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Lesson: Should media re-air a broadcast
in which two people are killed?

Posted by on Aug 27, 2015 in Blog, Ethical Issues, News, Scholastic Journalism, Teaching | 0 comments



Should media re-air a broadcast in which two people are gunned down?


Students will examine how to examine ethics of re-airing this broadcast using Poynter’s 10 questions to make good ethical choices.


  • Students will collaboratively work through questions to help them make a decision involving journalism ethics.
  • Students will decide what they would do in relation to this real-world ethical dilemma.
  • Students will note the difference in decisions between public officials and on-air reporters and camera operators.

Common Core State Standards

CCSS.ELA-Literacy.RI.11-12.7 Integrate and evaluate multiple sources of information presented in different media or formats (e.g., visually, quantitatively) as well as in words in order to address a question or solve a problem.
CCSS.ELA-Literacy.WHST.9-10.1.b Develop claim(s) and counterclaims fairly, supplying data and evidence for each while pointing out the strengths and limitations of both claim(s) and counterclaims in a discipline-appropriate form and in a manner that anticipates the audience’s knowledge level and concerns.
CCSS.ELA-Literacy.WHST.9-10.9 Draw evidence from informational texts to support analysis, reflection, and research.


40 minutes

Materials / resources

Ethical questions from Poynter Institute: Ask these 10 questions to make good ethical decisions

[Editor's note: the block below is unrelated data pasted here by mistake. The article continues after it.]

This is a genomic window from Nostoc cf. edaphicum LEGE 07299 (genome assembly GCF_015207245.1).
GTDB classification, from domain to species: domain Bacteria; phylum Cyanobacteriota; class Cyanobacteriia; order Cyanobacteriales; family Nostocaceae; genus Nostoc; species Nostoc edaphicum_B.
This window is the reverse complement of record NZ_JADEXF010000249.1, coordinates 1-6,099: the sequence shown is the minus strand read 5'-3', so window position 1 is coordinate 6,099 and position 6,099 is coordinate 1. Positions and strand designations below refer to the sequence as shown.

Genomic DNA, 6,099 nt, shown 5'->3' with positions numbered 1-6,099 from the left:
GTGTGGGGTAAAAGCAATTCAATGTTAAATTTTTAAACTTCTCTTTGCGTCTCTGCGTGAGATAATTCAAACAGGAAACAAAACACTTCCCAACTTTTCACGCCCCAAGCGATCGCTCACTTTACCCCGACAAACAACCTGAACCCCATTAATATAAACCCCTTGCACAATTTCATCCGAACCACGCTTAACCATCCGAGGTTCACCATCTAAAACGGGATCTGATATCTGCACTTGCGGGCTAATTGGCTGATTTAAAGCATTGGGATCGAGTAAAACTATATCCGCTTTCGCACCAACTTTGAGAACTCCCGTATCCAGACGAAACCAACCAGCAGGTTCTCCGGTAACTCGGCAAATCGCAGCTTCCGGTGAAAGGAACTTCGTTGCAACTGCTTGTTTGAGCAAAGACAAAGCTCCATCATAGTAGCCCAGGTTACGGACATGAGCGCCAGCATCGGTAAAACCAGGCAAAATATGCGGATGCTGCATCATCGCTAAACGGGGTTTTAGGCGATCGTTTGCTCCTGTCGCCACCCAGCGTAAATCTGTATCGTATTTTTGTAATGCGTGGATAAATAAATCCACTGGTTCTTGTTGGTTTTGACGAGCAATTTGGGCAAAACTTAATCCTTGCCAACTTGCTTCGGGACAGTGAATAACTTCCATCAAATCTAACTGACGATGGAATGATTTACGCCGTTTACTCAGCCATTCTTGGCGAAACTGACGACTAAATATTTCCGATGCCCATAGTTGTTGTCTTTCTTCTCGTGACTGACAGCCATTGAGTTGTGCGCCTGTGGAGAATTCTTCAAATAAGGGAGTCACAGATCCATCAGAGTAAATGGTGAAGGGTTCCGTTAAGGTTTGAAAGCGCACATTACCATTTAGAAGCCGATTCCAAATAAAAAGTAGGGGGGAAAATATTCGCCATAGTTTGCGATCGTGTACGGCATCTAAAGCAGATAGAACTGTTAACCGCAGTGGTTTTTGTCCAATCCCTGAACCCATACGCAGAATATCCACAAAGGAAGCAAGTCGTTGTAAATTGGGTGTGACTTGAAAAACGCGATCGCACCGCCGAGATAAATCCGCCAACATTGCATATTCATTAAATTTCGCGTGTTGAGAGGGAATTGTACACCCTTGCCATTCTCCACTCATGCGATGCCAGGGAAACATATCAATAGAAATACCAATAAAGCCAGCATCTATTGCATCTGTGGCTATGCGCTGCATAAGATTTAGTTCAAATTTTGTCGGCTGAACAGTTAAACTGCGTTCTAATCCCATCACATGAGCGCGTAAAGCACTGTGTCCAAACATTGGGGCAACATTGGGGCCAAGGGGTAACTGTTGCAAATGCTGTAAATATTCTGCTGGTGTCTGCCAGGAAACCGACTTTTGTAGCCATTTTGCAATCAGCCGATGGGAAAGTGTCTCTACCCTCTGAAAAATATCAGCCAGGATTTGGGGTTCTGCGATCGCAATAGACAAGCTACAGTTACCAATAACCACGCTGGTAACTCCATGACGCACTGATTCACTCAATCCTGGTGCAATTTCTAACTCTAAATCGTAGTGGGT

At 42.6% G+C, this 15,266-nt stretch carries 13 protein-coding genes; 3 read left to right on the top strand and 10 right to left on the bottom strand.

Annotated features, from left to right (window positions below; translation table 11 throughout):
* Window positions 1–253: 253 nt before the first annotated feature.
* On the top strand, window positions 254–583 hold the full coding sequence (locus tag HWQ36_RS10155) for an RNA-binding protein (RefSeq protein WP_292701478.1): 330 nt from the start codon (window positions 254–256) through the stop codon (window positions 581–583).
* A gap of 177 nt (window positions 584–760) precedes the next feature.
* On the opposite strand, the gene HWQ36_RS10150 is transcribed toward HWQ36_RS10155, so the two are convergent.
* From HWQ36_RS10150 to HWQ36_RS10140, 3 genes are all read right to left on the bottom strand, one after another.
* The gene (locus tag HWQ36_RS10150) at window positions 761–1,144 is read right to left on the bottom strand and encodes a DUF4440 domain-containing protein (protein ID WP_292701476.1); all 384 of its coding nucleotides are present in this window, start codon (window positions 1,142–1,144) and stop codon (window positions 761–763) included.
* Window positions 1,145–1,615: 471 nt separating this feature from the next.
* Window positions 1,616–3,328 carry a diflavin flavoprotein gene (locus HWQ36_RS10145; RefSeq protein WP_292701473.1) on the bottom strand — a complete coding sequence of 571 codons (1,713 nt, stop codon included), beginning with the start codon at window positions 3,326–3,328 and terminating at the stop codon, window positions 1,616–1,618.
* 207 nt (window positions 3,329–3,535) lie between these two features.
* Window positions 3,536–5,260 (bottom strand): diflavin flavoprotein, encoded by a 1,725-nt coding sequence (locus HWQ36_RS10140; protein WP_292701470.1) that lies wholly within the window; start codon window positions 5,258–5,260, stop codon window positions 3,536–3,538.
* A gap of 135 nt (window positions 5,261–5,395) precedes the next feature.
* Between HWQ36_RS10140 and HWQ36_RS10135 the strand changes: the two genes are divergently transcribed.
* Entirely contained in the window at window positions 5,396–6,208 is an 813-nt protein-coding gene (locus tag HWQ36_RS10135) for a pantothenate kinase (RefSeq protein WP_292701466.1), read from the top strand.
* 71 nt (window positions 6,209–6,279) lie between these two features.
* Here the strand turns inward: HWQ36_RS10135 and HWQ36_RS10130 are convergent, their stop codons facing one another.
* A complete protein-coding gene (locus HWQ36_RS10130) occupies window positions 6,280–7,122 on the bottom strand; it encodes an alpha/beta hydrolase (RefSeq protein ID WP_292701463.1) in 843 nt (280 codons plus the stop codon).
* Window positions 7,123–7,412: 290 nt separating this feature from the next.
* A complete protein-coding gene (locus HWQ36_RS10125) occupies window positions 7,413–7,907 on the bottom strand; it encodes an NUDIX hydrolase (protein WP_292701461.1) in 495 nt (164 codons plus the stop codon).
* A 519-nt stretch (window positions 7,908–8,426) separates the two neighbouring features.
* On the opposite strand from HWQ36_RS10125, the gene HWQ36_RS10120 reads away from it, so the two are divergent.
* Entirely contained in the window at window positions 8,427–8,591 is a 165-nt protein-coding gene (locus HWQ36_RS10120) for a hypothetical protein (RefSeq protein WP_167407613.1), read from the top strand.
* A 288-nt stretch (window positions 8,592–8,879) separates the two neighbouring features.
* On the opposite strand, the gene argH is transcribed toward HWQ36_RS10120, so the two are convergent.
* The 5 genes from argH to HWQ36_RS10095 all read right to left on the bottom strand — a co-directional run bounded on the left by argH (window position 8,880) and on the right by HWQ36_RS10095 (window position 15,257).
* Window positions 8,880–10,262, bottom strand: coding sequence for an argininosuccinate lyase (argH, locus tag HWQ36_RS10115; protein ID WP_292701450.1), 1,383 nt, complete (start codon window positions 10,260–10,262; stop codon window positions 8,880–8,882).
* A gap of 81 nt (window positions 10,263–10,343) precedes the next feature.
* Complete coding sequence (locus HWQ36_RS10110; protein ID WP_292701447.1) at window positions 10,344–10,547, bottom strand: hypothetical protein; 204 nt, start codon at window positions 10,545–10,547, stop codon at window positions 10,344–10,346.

Access to JEA’s SPRC Foundations Package: Covering controversy

Lesson step-by-step
Before the lesson delivery:

Because of the sensitivity of the topic, the teacher should tell the students they will be discussing the rebroadcast of the reporter and cameraman who died. They will not be viewing the video, but will discuss the ethical considerations concerning its availability. (Note: Students who have experienced trauma may need to leave the room, some might need to pace. If your community has experienced trauma, it would be advisable to have a counselor ready if needed.)

Step 1 — initial question (5 minutes)
Teacher should ask students if they believe the broadcast of the reporter and cameraman who died should be rebroadcast? Why or why not?

You may even ask students if anyone would like to share that they watched the video and why. (This should be dependent on your class.)

Teacher should tell the students they will make the decision using 10 questions from the Poynter Institute.

Step 2 — small groups (15 minutes)

Separate students into groups. Project (or hand out if no projector is available) Poynter’s 10 questions. Ask each group to discuss and make notes on each of the questions.

Step 3 — decision (5 minutes)

Ask students to come to a consensus as to whether they would re-air the video.

Step 4 — large group debrief (10 minutes)

Ask groups to share their decision and rationale based on the 10 questions provided.

Step 5 — Another questions (5 minutes)
Have you ever seen footage of JFK’s assassination (or another high ranking official)? What are the differences in this instance and that of JFK’s?

(Answers will vary, but many will cite the newsworthiness of the president being assassinated versus a lesser public figure.)

Ask students (in their groups) to outline several approaches for covering controversial issues. They should use the Scholastic Press Rights Committee resource: Covering controversy as a starting point. Also, see this link. Teacher may want to start with slide 17 (the last slide) for Day 2 of this lesson.

Lesson by Lori Keekley

For more materials on this topic, go here.

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